|Interactive Distance Education
for the Adult Learner:
What’s up next? What’s in it for the teacher?
The following is the main section of an email message written by Prof. Bruce Roberts of St. Olaf College, sent on 9/20/95. His ideas are those incorporated into the outline of the presentation.
Date: Wed, 20 Sep 1995 10:06:57 -0500
To: Mark Warschauer
Cc: Lonnie Turbee
Subject: Re: Definitions of empowerment…
**What are empowering processes anyway?
Riger (1993) argues strongly that such conceptualizations are unhelpful. She indicates that in our multicultural society we can not afford to think about empowerment just in “traditional” terms like mastery, power, autonomy, conflict and competition. In fact, we can not give empowerment
Thankfully, empowering processes are increasingly being identified as involving an organizational climate of collaborative action and learning-oriented norms (Argyris, 1983) infused with a reciprocity of knowing, helping, linking and caring (Maton, 1987; Roberts & Thorsheim, 1988). Maton and Rappaport (1984) linked empowerment with a psychological sense of community and a commitment to others in the setting, and Thorsheim and Roberts (1990) reported on the importance of engagement of people together in activities and the sharing of personal stories of one’s own involvement in life as a key to empowering outcomes. Such connection of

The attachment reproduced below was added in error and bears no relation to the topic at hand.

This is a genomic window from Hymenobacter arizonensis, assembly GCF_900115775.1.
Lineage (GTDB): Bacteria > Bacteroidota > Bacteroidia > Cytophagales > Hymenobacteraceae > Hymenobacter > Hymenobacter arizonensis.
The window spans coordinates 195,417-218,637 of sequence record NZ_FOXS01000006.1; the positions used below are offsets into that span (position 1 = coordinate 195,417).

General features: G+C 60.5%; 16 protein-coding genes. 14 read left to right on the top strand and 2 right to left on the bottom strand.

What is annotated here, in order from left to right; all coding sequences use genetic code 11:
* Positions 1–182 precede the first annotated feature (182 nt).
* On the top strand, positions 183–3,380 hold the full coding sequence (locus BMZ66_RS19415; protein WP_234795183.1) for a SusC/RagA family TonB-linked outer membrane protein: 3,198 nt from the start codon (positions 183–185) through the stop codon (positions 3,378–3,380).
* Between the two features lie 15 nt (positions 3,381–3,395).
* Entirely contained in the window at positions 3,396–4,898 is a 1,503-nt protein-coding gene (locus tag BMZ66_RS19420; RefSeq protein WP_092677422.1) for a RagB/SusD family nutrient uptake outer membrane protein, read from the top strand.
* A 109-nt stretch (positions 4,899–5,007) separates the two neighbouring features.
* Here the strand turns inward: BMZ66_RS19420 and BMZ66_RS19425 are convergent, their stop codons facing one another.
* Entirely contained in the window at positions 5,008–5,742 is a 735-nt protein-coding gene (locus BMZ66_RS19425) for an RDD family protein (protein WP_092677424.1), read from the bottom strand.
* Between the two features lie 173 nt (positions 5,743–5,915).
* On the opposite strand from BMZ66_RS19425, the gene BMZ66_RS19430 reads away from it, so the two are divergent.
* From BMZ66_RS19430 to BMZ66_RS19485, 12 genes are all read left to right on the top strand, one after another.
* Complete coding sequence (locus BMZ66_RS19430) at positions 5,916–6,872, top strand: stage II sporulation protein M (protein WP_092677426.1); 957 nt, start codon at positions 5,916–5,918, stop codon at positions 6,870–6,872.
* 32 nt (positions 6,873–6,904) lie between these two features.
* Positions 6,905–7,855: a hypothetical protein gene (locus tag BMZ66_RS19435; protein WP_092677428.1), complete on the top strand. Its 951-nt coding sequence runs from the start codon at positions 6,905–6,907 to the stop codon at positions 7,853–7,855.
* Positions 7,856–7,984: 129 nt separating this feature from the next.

**The skills of affirming the contributions of each other
There is a problematic silence in much of the literature on specific skills needed in order to create a climate in which people can feel empowered. Perhaps affirming others is seen as such an obvious and natural behavior that it hardly can be called a “skill”. On the other hand, the research is
In a number of informal studies Roberts and Thorsheim (See for example, 1987) have identified skills which facilitate an empowering community, as being actively involved with others in meaningful activities, noticing what others do well and commenting on those characteristics to them, active listening, using the ideas of others and publicly acknowledging them for their ideas, showing interest and enthusiasm for new ideas/projects of others, thinking aloud, using the names of others when talking to them, and asking for help from others.
There clearly are some quite specific skills, which if used by members of a community as they interact with each other, will assist in developing an empowering organizational climate.
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Argyris, C. (1983) Action science and intervention. The Journal of
Bond M. & Keys C., (1993) Empowerment, diversity, and deliberation:
Maton, K. & Rappaport, J. (1984) Empowerment in a religious setting: A
Maton, K. (1987) Patterns and psychological correlates of material
Rappaport, J. Seidman, E., Toro, P., McFadden, L. Reischl, T., Roberts, L.,
Rappaport, J. (1987) Terms of empowerment/exemplars of prevention: Toward
Riger, S. (1993) What’s wrong with empowerment? American Journal of
Roberts, B. & Thorsheim, H. (1986) A partnership approach to consultation:
Roberts, B. & Thorsheim, H. (1987) Empowering Leadership: A Brief
Thorsheim, H. & Roberts, B. (1990) Empowerment through reminiscing:
Zimmerman M. & Rappaport J. (1988) Citizen participation, perceived